Eagle River Watershed Council: Protecting water with fire
We are no strangers to wildfire here in the Eagle Valley. Fire is a natural phenomenon and a key process that keeps our ecosystems healthy and thriving. However, with the expansion of human development on the landscape and the combination of climate change, drought and lots of available fuel, the risk of large and destructive fires is rising.
In Colorado, four out of the five largest fires have occurred within the last three years. The effects of these severe wildfires can be devastating. Locally, we have been affected most recently by the Sylvan Lake Fire in 2021 and the Grizzly Creek Fire in 2020. The blackened stumps of trees, and the boulders and rock that enormous mudslides deposited on the roadway in Glenwood Canyon are evidence of the lasting impact of this wildfire.
Large and destructive fires, like Grizzly Creek, are categorized as high-intensity, high-severity fires. In this classification, intensity refers to the energetic output of a fire, and severity refers to the ecosystem effects. These types of fires can burn lots of vegetation, including fire-tolerant species, and burn organic material in the soil including roots and microorganisms. With the loss of plants and organic matter, the burned area cannot absorb as much water during snowmelt or rain events. Instead, water picks up speed and runs through the burned area, taking with it sediment, nutrients and sometimes heavy metals that have been mobilized from the chemical reactions of burning. That material is deposited into our streams, creeks and rivers. The resulting impacts on water quality can affect fish and other animals that rely on these water sources, including we humans, who use these water sources for our drinking water.
There are mitigation techniques that can be used to reduce fire intensity and severity, and they are being actively implemented in our valley by municipalities, Eagle County and organizations including Eagle Valley Wildland, an intergovernmental program that focuses on wildfire response, planning, mitigation and community education. One strategy is to literally fight fire with fire by engaging in prescribed burns.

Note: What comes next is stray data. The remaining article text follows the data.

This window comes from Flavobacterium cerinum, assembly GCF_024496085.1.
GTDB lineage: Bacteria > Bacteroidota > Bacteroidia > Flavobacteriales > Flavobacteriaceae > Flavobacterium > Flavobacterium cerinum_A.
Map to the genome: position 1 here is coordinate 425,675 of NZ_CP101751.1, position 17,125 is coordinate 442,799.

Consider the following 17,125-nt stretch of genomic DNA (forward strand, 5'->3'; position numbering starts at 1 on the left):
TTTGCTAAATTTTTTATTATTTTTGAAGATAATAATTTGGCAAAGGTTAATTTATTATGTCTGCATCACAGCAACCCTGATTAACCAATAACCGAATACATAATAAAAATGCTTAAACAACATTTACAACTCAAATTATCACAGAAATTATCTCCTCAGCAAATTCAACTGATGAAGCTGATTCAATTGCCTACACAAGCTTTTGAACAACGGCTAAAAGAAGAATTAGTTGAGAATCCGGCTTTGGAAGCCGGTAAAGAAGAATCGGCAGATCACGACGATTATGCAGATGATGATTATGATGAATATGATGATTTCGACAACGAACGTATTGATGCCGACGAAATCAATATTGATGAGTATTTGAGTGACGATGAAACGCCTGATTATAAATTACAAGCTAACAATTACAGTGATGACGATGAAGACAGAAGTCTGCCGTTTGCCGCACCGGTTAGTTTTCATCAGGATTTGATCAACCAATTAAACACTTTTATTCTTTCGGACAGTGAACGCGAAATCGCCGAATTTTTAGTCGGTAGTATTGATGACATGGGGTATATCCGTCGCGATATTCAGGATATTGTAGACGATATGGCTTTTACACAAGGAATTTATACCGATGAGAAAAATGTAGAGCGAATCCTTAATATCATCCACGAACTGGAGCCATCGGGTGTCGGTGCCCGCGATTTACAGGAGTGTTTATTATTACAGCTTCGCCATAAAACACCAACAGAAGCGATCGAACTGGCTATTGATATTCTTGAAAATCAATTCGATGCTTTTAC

Prescribed, or controlled, burns are fires that are carefully planned to occur under specific conditions of wind, temperature, humidity and ground moisture to meet a specific goal, like reducing dead, built-up fuels, while also minimizing the risk of escape. During the burn, prescribed fires have minimal effects on watershed health because they tend to be low intensity and low severity. Compared to most wildfires, more living and fire-resistant plants are left unburned and more organic material is left in the soil. These burns are also closely monitored to prevent ecological or unintended damage. Eagle Valley Wildland monitors during and after their prescribed fires, and staff is trained in fire’s effects on soil conditions so they can make sure soils are not negatively impacted. The burns reduce available fuels that make an area less susceptible to severe wildfires and the subsequent harmful ecological impacts.
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Using prescribed fire to bring back fire at a frequency and low intensity that aligns with the historical fire regime is also important for natural systems and benefits the health of our watershed. This type of beneficial fire is a much-needed restart to ecosystems that have not been impacted by fire for decades or centuries. When lower-severity, lower-intensity fires occur, they remove dead vegetation and can return nutrients to the soil. For example, burning grasslands removes thatch, a built-up layer of living and dead vegetation stems, leaves and roots, that can inhibit the growth of new grass. Burning the thatch not only removes a potential fuel source, but also allows for new, healthy grasses to come back that can hold more moisture providing better forage to wildlife like deer and elk.
Similarly, wildfire can also lead to renewal of riparian vegetation and improve the overall health of riparian ecosystems. Plants that grow along our streams and rivers are crucial to watershed health, as they provide shade to keep water cool in the hot summer months, shelter and food to animals and insects, and allow for filtration that improves water quality, as runoff moves from land to waterways. Prescribed fires can be startling to see if you don’t know what they are, or if you don’t know they are planned. You can expect prescribed burns starting the first week of April and running through mid-May. Specific burn days are dependent on weather conditions. You can stay up to date by signing up for Eagle County Alerts on the ECEmergency webpage and by following Eagle Valley Wildland on Facebook.
Anna Nakae is the Projects Coordinator for Eagle River Watershed Council. The Watershed Council has a mission to advocate for the health of the Upper Colorado and Eagle River basins through research, education and projects. Contact the Watershed Council at 970-827-5406 or visit erwc.org to learn more.